It was actually a conversation with one of their traders, at the recent Antimony conference, about Indium which prompted us to write this piece.
Malku Khota – An Object (Abject?) lesson to us all
You don’t need a particularly long memory to recall the fate of South American Silver Corporation and its Malku Khota property in Bolivia. This was a large resource of Indium with an indicated resource of 1,481 tonnes and inferred resource of 935 tonnes. For the cheap seats however it was marketed as a sizeable silver play. The problem the company had was that it quite correctly decided that it’s Indium (and 15 tonnes of Gallium) component were also sexy and represented icing on the cake. By some estimations its Indium resource represented 25% of the global resource of the metal. However this clearly came to the attention of parties for whom silver didn’t matter a damn but for whom these other two metals were strongly sought after. In particular the Chinese with total dominance of the Gallium space had NO interest in having anyone outside China with any capabilities in the metal. These are both metals that the Chinese seek to dominate so that they can control the value-added chain in the technologies that use them (gallium-arsenide chips in the case of Gallium and flat screens in the case of Indium).
Well, may we ask whether the grab of Malku Khota in August 2012 by the Bolivian government on some feeble grounds did not presage a transfer of this asset to the Chinese eventually? How long before we hear this land-grab “closes” with the Chinese walking off with the prize of 25% of global Indium reserves and some Bolivian functionary’s Swiss bank account bulges just that little bit more?
Conclusion: Attempts to put together an ETF of physical Indium several years ago, utilizing a vehicle called SMG Indium, came to grief. The website can still be seen online and we have a yellowing copy of the prospectus on file but clearly Indium was a bridge too far at that point in time when investors were just wrapping their brains around Rare Earths (and then shortly afterwards licking their wounds). However Indium is not going away (even if the Bolivian government thinks it can take some out of circulation). The demand is strong and unless the seemingly ubiquitous LCD screen disappears in the near future, demand would seem to be set for an upward path for some time. Recycling potential from broken or redundant screens would seem to be set as a constant, as in an algebraic equation, despite whatever boosters in the trading community might like to say (seemingly hoping to talk down prices).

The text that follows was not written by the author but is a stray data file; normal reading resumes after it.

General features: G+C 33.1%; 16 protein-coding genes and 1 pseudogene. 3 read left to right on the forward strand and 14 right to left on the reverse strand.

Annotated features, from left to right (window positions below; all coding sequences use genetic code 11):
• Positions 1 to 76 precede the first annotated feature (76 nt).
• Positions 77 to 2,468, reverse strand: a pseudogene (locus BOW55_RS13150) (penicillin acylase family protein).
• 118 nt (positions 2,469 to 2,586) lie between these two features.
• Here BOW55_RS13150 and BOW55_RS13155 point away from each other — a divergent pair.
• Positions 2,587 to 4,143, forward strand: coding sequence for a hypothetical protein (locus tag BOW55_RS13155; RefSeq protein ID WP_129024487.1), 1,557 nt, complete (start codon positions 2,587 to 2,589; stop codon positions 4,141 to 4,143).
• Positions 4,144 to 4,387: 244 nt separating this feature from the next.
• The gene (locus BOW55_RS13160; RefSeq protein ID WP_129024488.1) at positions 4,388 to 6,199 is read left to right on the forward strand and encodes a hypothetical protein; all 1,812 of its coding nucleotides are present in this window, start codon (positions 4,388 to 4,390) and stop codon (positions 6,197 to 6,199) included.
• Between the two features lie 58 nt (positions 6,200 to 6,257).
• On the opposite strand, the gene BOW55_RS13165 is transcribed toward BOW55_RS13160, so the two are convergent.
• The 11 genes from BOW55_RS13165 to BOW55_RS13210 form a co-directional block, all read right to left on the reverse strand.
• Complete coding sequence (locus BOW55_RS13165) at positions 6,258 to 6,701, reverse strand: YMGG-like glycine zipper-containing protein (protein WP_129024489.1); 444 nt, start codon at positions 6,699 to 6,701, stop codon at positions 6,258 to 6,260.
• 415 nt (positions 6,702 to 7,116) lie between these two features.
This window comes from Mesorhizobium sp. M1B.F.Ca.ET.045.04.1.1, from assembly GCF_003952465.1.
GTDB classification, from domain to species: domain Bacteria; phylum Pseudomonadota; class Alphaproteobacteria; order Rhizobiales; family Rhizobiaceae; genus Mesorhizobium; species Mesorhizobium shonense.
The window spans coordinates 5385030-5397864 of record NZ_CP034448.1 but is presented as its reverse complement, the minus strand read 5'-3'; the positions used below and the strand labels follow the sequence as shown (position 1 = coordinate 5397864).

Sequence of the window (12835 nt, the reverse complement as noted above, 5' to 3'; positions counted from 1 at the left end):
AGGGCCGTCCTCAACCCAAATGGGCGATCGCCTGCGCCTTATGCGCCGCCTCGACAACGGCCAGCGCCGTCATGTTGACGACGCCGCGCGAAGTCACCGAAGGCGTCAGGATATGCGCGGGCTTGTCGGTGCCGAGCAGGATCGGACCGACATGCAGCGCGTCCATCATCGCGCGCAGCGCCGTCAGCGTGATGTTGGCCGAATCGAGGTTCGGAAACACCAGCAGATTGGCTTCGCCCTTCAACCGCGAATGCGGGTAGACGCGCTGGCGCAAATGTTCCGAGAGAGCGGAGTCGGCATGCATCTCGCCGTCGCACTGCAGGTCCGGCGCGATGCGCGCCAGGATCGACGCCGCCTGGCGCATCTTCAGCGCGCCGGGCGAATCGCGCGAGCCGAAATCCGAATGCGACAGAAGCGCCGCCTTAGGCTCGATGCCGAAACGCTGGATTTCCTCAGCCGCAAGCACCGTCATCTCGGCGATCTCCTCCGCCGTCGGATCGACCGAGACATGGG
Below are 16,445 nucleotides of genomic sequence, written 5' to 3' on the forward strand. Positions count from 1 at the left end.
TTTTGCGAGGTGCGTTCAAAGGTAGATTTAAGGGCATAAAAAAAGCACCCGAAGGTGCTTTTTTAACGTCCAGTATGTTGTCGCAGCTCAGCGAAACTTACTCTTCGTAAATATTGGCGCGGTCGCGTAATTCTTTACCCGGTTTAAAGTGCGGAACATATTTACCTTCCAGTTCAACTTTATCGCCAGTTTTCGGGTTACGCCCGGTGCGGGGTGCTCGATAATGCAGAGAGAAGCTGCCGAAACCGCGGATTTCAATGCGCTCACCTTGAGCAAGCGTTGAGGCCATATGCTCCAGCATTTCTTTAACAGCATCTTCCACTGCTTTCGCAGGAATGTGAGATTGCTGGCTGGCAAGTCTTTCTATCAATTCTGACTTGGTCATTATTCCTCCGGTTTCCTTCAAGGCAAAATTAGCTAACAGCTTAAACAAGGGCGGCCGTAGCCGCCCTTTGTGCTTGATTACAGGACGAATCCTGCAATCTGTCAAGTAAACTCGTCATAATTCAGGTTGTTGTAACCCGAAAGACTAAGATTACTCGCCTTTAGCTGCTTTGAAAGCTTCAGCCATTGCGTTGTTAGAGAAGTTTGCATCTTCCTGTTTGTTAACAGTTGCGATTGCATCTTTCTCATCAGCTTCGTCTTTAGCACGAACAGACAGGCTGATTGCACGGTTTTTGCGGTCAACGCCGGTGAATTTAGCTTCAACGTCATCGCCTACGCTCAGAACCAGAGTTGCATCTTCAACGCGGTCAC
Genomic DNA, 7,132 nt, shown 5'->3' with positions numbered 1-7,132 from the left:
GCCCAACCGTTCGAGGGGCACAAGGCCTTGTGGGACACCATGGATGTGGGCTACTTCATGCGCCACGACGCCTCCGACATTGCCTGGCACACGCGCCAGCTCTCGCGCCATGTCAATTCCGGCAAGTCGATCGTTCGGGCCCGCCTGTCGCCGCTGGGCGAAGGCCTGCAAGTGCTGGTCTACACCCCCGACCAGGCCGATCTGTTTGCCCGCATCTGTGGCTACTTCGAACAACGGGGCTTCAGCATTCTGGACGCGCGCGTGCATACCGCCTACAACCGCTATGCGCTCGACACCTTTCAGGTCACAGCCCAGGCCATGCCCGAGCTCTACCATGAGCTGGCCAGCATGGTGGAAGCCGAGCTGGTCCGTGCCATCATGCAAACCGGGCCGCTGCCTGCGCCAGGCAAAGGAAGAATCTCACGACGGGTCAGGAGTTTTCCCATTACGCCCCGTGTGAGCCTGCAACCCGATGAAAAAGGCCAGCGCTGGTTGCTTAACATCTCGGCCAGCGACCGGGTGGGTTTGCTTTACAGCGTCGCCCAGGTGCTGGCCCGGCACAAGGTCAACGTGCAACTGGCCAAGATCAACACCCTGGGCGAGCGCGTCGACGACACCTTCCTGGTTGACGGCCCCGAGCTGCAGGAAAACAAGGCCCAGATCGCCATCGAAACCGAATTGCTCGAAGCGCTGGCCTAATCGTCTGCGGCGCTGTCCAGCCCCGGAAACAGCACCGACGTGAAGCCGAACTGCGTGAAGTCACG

With the impending crunch in Zinc/Lead production and the sparse pipeline of new projects, well might Indium supplies track lower with the production of these household name base metals. It is only those deposits with outside Indium grades that will provide some solace that a zinc-induced supply crunch may yet be mitigated. Indium is clearly not the word of the moment amongst mining’s chattering classes but like so many other specialty metals the years of blithely ignoring brewing supply problems could have this metal becoming an obscure object of desire faster than one might imagine.
Christopher Ecclestone is the EU Editor for InvestorIntel and is a Principal and mining strategist at Hallgarten & Company in London. Prior to founding Hallgarten ... <Read more about Christopher Ecclestone>